Monday, June 1, 2020

Why Is This So Hard?

Tuesday morning I woke up with a throbbing, pounding head. By Friday evening it was still present and I debated canceling my lesson. I didn't though and instead took too many NSAIDs to be healthy, downed a bunch of caffeine and pointed my car to the barn. 

I had made the mistake of mentioning to MD in my first lesson that the canter is my worst gait. I sit too heavily on my butt rendering my legs ineffective. I tend to get discombobulated and this leads to lack of steering which then makes jumping more difficult. MD took this to heart and the focus for my 3rd lesson was to be the canter. 

It was a beautiful evening that was thankfully dry. The rain had started Monday and didn't quit until Friday afternoon. 


After a blissfully brief warm up, we got to the exercise at hand: a basic hunter course. She had set an outside line, diagonal, outside line, diagonal course with the first three lines set to 4 strides and the final diagonal at a tight 3. 

Before I could jump anything I had to canter the entire course, sans jumps, maintaining an even rhythm with a 12' canter stride, and make a simple lead change both directions. It sounded super easy. I may be a wimp and a little wet behind the ears still, but I have done some course work.

Holy crap but this was hard!!! Like, why so hard??!?! 

We have been going on hikes every other weekend. Its a bit tricky with Waggy as she can't tolerate much but loves going out. 


The first time around I had a complete brain fart. I cantered up the first line beside the jumps on the left lead, made the left turn still on the left lead then freaked inside my head that I needed to change leads, trotted and then realized my error and went back to start again. Ooops.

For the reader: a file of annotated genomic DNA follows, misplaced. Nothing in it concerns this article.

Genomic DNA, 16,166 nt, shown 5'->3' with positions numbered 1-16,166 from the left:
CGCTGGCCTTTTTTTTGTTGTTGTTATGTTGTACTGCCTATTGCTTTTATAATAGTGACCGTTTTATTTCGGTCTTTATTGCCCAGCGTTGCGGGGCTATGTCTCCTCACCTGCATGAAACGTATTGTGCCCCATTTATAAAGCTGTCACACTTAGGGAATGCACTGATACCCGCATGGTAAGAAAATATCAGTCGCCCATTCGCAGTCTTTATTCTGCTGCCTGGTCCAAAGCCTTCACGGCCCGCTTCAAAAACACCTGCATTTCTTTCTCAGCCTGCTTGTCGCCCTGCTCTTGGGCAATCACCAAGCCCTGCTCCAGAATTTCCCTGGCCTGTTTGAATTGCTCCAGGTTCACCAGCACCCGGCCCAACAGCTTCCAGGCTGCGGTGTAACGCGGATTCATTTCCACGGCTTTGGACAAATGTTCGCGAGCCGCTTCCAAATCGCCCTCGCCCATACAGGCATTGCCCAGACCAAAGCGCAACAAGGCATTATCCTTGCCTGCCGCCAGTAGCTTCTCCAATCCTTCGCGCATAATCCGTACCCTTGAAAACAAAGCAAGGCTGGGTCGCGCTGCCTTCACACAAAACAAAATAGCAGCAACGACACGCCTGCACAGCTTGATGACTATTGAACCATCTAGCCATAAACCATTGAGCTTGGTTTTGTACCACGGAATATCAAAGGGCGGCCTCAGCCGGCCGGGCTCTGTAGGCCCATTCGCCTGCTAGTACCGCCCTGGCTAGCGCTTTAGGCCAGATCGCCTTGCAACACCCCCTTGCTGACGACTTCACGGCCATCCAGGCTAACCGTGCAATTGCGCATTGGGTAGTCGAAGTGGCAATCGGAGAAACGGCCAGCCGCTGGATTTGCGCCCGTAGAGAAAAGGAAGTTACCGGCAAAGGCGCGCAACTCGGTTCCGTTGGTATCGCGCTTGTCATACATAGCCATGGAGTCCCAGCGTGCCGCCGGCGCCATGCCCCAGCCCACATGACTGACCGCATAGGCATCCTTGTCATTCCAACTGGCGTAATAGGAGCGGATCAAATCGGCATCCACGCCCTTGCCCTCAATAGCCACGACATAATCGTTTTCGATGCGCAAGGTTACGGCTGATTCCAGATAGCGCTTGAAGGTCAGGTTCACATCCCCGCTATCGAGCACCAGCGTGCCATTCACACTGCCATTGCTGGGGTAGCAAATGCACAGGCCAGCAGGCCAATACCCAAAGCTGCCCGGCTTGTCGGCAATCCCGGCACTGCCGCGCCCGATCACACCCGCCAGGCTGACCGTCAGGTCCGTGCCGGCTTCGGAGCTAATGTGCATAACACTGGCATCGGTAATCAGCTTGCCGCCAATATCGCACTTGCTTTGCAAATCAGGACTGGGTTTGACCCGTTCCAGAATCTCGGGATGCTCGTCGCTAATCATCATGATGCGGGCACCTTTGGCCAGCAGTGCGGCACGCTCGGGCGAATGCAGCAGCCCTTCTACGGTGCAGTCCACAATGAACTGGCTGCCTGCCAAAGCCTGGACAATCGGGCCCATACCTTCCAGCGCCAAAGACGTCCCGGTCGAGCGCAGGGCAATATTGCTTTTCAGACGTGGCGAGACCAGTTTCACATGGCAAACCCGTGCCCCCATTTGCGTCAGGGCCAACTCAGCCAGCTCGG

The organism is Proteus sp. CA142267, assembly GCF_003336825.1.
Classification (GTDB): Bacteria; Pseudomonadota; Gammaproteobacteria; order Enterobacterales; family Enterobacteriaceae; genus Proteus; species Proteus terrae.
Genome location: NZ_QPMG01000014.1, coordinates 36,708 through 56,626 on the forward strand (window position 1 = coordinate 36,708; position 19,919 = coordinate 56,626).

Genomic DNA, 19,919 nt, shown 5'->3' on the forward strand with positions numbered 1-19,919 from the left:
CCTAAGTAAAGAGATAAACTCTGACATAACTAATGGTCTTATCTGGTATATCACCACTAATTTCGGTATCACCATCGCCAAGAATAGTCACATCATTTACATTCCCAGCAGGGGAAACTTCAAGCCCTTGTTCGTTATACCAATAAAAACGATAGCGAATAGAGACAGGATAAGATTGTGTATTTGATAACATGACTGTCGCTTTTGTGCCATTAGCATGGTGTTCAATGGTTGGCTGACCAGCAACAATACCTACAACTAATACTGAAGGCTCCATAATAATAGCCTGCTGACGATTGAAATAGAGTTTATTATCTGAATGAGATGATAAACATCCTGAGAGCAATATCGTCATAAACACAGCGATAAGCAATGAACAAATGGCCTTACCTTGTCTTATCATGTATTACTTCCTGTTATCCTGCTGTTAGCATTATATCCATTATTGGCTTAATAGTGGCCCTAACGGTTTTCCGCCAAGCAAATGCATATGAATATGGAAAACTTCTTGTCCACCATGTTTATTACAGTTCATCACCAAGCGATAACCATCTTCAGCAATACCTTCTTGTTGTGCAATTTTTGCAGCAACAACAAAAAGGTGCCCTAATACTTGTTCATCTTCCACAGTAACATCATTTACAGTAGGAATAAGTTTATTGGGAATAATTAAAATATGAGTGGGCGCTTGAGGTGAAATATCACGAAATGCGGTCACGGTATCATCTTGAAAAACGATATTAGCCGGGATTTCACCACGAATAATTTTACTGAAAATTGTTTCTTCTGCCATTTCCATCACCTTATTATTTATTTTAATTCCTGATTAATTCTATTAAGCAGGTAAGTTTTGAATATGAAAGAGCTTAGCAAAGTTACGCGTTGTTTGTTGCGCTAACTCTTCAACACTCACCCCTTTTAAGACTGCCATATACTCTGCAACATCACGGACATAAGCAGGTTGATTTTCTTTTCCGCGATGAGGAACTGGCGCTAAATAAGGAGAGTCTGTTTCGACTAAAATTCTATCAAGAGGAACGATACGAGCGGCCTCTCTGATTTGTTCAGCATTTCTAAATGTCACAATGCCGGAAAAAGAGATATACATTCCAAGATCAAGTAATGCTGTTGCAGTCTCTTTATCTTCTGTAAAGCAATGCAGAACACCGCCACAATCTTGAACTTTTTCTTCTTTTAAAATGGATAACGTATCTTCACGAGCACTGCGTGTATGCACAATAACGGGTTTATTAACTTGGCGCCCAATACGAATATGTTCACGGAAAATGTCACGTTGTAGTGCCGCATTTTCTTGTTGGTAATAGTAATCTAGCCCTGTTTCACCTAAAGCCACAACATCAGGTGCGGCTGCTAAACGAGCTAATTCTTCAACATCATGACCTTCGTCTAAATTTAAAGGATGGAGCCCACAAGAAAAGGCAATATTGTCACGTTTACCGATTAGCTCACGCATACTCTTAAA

The second time through, Fenix had a lovely canter with a 10' stride. This is apparently his more natural preference and while nice would have made making the strides difficult. I went again. The third time around he did some amazing auto changes and I let him continue along and while MD said that was perfectly fine, she really wanted me to force the simple change so that I get to work on my transitions and doing them much quicker than I do. So we got to go around again. Finally, this time I got the green light to add in the jumps.

If you are wondering why she does this, I did too and so I asked her. In her opinion, it is very important to be able to do this if you want to jump well. Being able to simply canter the entire course without changing pace, losing the line, or missing a lead then allows you to add in the jumps without issue. It makes the jumps secondary to what you are doing out there. Again, that is her opinion and yours may vary.

I took Fluffzilla for his first grooming appointment. I got back a rat. A well groomed rat. I'm still not over it.